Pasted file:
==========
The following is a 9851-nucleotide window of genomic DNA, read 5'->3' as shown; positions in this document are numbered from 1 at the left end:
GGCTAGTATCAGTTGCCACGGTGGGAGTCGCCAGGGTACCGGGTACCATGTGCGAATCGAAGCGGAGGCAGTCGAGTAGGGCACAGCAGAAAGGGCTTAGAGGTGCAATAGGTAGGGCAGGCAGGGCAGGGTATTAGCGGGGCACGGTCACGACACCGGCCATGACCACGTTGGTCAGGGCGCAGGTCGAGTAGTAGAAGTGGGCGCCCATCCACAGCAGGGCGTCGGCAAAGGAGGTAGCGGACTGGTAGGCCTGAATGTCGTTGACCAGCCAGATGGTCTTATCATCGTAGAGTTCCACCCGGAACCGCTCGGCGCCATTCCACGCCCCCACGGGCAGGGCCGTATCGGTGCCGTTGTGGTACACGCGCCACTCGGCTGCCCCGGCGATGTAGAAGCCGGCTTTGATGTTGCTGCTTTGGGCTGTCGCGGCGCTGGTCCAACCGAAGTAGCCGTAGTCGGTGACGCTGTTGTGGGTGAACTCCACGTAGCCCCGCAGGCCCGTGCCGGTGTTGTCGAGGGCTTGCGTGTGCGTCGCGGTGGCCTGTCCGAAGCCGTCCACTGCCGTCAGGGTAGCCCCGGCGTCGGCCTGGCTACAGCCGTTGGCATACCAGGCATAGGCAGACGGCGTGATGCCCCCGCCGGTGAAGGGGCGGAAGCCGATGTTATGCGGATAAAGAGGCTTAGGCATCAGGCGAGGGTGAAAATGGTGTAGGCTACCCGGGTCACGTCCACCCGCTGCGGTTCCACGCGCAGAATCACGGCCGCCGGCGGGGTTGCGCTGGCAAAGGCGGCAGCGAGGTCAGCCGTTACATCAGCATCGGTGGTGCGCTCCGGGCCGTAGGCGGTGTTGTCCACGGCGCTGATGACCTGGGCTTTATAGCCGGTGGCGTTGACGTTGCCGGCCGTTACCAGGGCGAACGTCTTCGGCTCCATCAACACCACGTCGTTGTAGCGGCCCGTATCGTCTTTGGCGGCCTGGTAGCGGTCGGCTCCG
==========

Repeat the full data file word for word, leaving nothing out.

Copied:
The following is a 9851-nucleotide window of genomic DNA, read 5'->3' as shown; positions in this document are numbered from 1 at the left end:
GGCTAGTATCAGTTGCCACGGTGGGAGTCGCCAGGGTACCGGGTACCATGTGCGAATCGAAGCGGAGGCAGTCGAGTAGGGCACAGCAGAAAGGGCTTAGAGGTGCAATAGGTAGGGCAGGCAGGGCAGGGTATTAGCGGGGCACGGTCACGACACCGGCCATGACCACGTTGGTCAGGGCGCAGGTCGAGTAGTAGAAGTGGGCGCCCATCCACAGCAGGGCGTCGGCAAAGGAGGTAGCGGACTGGTAGGCCTGAATGTCGTTGACCAGCCAGATGGTCTTATCATCGTAGAGTTCCACCCGGAACCGCTCGGCGCCATTCCACGCCCCCACGGGCAGGGCCGTATCGGTGCCGTTGTGGTACACGCGCCACTCGGCTGCCCCGGCGATGTAGAAGCCGGCTTTGATGTTGCTGCTTTGGGCTGTCGCGGCGCTGGTCCAACCGAAGTAGCCGTAGTCGGTGACGCTGTTGTGGGTGAACTCCACGTAGCCCCGCAGGCCCGTGCCGGTGTTGTCGAGGGCTTGCGTGTGCGTCGCGGTGGCCTGTCCGAAGCCGTCCACTGCCGTCAGGGTAGCCCCGGCGTCGGCCTGGCTACAGCCGTTGGCATACCAGGCATAGGCAGACGGCGTGATGCCCCCGCCGGTGAAGGGGCGGAAGCCGATGTTATGCGGATAAAGAGGCTTAGGCATCAGGCGAGGGTGAAAATGGTGTAGGCTACCCGGGTCACGTCCACCCGCTGCGGTTCCACGCGCAGAATCACGGCCGCCGGCGGGGTTGCGCTGGCAAAGGCGGCAGCGAGGTCAGCCGTTACATCAGCATCGGTGGTGCGCTCCGGGCCGTAGGCGGTGTTGTCCACGGCGCTGATGACCTGGGCTTTATAGCCGGTGGCGTTGACGTTGCCGGCCGTTACCAGGGCGAACGTCTTCGGCTCCATCAACACCACGTCGTTGTAGCGGCCCGTATCGTCTTTGGCGGCCTGGTAGCGGTCGGCTCCG